Acceleration in Wage Growth is a Statistical Mirage

Mike Mish Shedlock

The hype over wage growth had been nonstop since Friday's jobs report. No one bothered to look at the details.

Wage Growth Hype

There's a lot more hype if you look for it. The fact is, there is no solid evidence wage growth accelerated.

Wait a second, doesn't that lead chart show that wage growth is accelerating?

Yes it does. But it's the only chart. Let's look at other charts, also using BLS data.

Year-Over-Year Wage Growth Total Private vs. Production and Nonsupervisory Seasonally Adjusted

Some articles noted a difference between total private and nonsupervisory wage growth, but that's as deep as any analysis went.

For starters, when comparing year-over-year data it's best to use non-seasonally-adjusted numbers.

Second, the average workweek declined in January. That may have skewed the seasonal adjustments.

Third, averages are likely skewed by management wages. ​

Year-Over-Year Wage Growth Total Private vs. Production and Nonsupervisory Not Seasonally Adjusted

A comparison of January 2018 to 2017 unadjusted does not look quite so hot.

Year-Over-Year Nonsupervisory SA vs NSA

The Total series is new. It only dates to 2007. Production and nonsupervisory data dates back decades. Arguably that is another problem.

Note that in 2010 and prior years, SA and NSA comparisons tracked extremely well, often matching on the nose. Something happened since then.

Have seasonal adjustment gone haywire? Did Obamacare enter the picture?

Minimum Wage Hikes

The curious thing about these charts is that I expected an acceleration in wages. Why? Starting January 1, 2018, 18 states hiked minimum wages.

Even had all the charts shown wage acceleration, I would have asked: So what? Is it sustainable?

Hot Air Assumptions

All the reports jumped at one seasonally-adjusted number, ignoring the preponderance of data to the contrary.

Some now believe the economy is overheating.

The three things guaranteed to have overheated are stocks, junk bonds, and cryptocurrencies.

What's Next?

I do not know, nor does anyone else, but it will not take much for businesses to pull the plug on investment.

It's possible wage growth has accelerated or soon will, but despite the hype, evidence is scant at the moment.

This recovery is extremely long in the tooth. Overheating is likely to be the last thing on anyone's mind if the stock market collapse picks up steam.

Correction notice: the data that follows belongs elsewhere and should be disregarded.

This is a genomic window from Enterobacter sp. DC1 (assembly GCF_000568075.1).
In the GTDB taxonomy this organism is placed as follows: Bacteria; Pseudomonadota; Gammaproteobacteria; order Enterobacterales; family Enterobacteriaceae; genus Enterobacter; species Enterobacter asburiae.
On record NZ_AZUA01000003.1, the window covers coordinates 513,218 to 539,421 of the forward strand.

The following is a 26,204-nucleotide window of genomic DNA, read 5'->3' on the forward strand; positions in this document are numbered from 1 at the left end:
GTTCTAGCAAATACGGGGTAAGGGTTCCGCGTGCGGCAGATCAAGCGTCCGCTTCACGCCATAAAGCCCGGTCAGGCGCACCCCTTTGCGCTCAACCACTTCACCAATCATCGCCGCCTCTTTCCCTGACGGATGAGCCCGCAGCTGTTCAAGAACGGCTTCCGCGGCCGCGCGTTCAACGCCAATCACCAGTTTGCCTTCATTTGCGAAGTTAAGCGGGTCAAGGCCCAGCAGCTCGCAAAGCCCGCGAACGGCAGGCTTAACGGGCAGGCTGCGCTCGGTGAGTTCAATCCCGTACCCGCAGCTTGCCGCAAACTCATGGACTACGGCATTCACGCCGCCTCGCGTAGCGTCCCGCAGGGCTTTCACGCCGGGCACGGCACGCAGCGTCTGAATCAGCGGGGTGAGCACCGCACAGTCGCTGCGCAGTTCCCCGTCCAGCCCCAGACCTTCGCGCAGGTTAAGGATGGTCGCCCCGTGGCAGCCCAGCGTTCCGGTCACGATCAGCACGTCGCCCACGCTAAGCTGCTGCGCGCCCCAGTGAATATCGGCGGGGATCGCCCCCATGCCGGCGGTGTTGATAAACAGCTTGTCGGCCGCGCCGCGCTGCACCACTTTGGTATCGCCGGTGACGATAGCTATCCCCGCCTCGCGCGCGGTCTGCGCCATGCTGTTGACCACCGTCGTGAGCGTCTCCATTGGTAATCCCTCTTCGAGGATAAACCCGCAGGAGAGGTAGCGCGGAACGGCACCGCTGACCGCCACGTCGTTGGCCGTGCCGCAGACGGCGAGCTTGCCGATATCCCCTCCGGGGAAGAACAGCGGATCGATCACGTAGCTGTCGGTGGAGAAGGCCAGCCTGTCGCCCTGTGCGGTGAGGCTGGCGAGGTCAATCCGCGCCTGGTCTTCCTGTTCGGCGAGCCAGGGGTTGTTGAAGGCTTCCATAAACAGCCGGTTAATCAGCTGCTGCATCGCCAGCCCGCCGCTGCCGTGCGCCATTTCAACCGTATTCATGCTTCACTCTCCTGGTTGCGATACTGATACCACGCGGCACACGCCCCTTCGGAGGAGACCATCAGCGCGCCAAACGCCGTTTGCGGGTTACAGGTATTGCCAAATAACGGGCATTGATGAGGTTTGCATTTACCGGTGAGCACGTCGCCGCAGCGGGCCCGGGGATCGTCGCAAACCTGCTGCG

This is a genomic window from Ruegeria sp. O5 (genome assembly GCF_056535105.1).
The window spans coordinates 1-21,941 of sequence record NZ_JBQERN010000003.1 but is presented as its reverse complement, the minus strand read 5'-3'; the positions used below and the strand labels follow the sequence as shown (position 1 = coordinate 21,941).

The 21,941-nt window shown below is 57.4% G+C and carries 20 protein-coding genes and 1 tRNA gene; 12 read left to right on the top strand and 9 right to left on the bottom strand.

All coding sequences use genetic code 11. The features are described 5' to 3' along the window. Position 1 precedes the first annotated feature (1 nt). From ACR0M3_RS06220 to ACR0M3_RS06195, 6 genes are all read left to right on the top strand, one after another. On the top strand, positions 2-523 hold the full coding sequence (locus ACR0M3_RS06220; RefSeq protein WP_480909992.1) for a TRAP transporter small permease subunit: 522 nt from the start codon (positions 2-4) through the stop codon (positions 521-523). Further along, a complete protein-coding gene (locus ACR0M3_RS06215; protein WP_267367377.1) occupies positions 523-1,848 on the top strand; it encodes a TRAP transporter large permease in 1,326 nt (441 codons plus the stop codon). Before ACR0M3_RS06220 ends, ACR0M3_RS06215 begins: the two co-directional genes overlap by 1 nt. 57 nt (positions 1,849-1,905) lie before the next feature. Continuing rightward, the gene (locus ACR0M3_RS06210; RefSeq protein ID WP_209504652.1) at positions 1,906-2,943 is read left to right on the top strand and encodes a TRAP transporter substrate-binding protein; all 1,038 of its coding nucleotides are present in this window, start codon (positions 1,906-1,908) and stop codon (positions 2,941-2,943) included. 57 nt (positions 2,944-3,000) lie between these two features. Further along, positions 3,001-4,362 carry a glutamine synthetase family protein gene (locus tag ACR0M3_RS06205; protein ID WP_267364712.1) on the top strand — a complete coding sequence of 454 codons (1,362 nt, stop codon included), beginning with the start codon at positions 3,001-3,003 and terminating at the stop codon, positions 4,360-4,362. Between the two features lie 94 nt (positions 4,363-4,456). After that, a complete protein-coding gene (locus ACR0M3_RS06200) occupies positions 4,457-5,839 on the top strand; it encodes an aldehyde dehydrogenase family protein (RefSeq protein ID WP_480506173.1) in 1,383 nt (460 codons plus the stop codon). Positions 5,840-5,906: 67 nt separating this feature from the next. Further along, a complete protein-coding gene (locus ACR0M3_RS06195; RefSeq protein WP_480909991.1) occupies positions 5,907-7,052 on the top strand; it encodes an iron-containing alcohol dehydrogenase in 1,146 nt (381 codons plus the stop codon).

Mike "Mish" Shedlock

Comments (9)

Certainly seems that, all taking effect on Jan 1, the minimum wage increases would be a one-off contributor?

No. 1-9

not 4 me


Mirage lol,moar of the same let's pretend we have growth,let's pretend the economy is in perpetual "recovery",lets pretend trump is different from obama,lets pretend california isn't becoming a giant homeless camp,4 moar years of playin the pretend game.


I sense a common theme... <iframe width="560" height="315" src="" frameborder="0" allow="autoplay; encrypted-media" allowfullscreen></iframe> Best line "When you own a big chunk of the bloody third world"


I have heard Howard Marks say when he talks to CEO's, they all say they can't find enough qualified employees to grow. EVERY builder I know complains how they can't find enough construction labor. I see "hiring" signs on chain stores/restaurants everywhere. Wouldn't demand for employees outpacing supply lead to wage growth?


I'd say it's more that they can't find qualified people (insanely specific requirements) at the wages they want to pay. There is plenty of talented/capable labor out there, but employers on one end of the spectrum are spoiled with endless candidates to choose from or at the other end fighting for the low wage labor that is required to remain competitive.


This exemplifies why mainstream journalism should not be left as it typically now is to infotainment industry operatives. Thank you Mish for this most clear and useful analysis.


The wages have to go high enough so people can afford an IPhone X, because they cannot afford a middle income car, that costs almost $80,000. No wage hikes no sales! You can only buy back so much stock ! If the Feds keep raising interest rates no lower priced houses selling, big ticket items, cars, etc.

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